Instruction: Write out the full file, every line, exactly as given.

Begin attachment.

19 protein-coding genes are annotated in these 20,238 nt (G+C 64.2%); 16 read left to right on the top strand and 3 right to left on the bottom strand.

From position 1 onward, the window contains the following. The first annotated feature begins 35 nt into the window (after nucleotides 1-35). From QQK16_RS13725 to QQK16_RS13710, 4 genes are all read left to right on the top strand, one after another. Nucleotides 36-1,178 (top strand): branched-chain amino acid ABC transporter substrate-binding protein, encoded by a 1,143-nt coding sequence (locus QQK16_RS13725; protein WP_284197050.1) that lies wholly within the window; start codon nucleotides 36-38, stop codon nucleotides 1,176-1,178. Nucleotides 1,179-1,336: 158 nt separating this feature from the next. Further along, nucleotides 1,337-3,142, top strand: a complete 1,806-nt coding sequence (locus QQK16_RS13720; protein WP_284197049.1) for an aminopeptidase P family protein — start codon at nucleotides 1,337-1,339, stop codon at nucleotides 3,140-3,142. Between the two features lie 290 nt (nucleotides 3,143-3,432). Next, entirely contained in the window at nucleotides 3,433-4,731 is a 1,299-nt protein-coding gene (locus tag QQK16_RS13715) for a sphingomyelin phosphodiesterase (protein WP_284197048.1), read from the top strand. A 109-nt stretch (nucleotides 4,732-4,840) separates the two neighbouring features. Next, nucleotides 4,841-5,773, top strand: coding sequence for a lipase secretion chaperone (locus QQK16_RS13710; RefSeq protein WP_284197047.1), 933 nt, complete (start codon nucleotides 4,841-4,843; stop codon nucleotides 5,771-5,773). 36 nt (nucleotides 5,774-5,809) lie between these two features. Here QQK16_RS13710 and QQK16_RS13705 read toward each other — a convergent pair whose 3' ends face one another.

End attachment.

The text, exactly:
19 protein-coding genes are annotated in these 20,238 nt (G+C 64.2%); 16 read left to right on the top strand and 3 right to left on the bottom strand.

From position 1 onward, the window contains the following. The first annotated feature begins 35 nt into the window (after nucleotides 1-35). From QQK16_RS13725 to QQK16_RS13710, 4 genes are all read left to right on the top strand, one after another. Nucleotides 36-1,178 (top strand): branched-chain amino acid ABC transporter substrate-binding protein, encoded by a 1,143-nt coding sequence (locus QQK16_RS13725; protein WP_284197050.1) that lies wholly within the window; start codon nucleotides 36-38, stop codon nucleotides 1,176-1,178. Nucleotides 1,179-1,336: 158 nt separating this feature from the next. Further along, nucleotides 1,337-3,142, top strand: a complete 1,806-nt coding sequence (locus QQK16_RS13720; protein WP_284197049.1) for an aminopeptidase P family protein — start codon at nucleotides 1,337-1,339, stop codon at nucleotides 3,140-3,142. Between the two features lie 290 nt (nucleotides 3,143-3,432). Next, entirely contained in the window at nucleotides 3,433-4,731 is a 1,299-nt protein-coding gene (locus tag QQK16_RS13715) for a sphingomyelin phosphodiesterase (protein WP_284197048.1), read from the top strand. A 109-nt stretch (nucleotides 4,732-4,840) separates the two neighbouring features. Next, nucleotides 4,841-5,773, top strand: coding sequence for a lipase secretion chaperone (locus QQK16_RS13710; RefSeq protein WP_284197047.1), 933 nt, complete (start codon nucleotides 4,841-4,843; stop codon nucleotides 5,771-5,773). 36 nt (nucleotides 5,774-5,809) lie between these two features. Here QQK16_RS13710 and QQK16_RS13705 read toward each other — a convergent pair whose 3' ends face one another.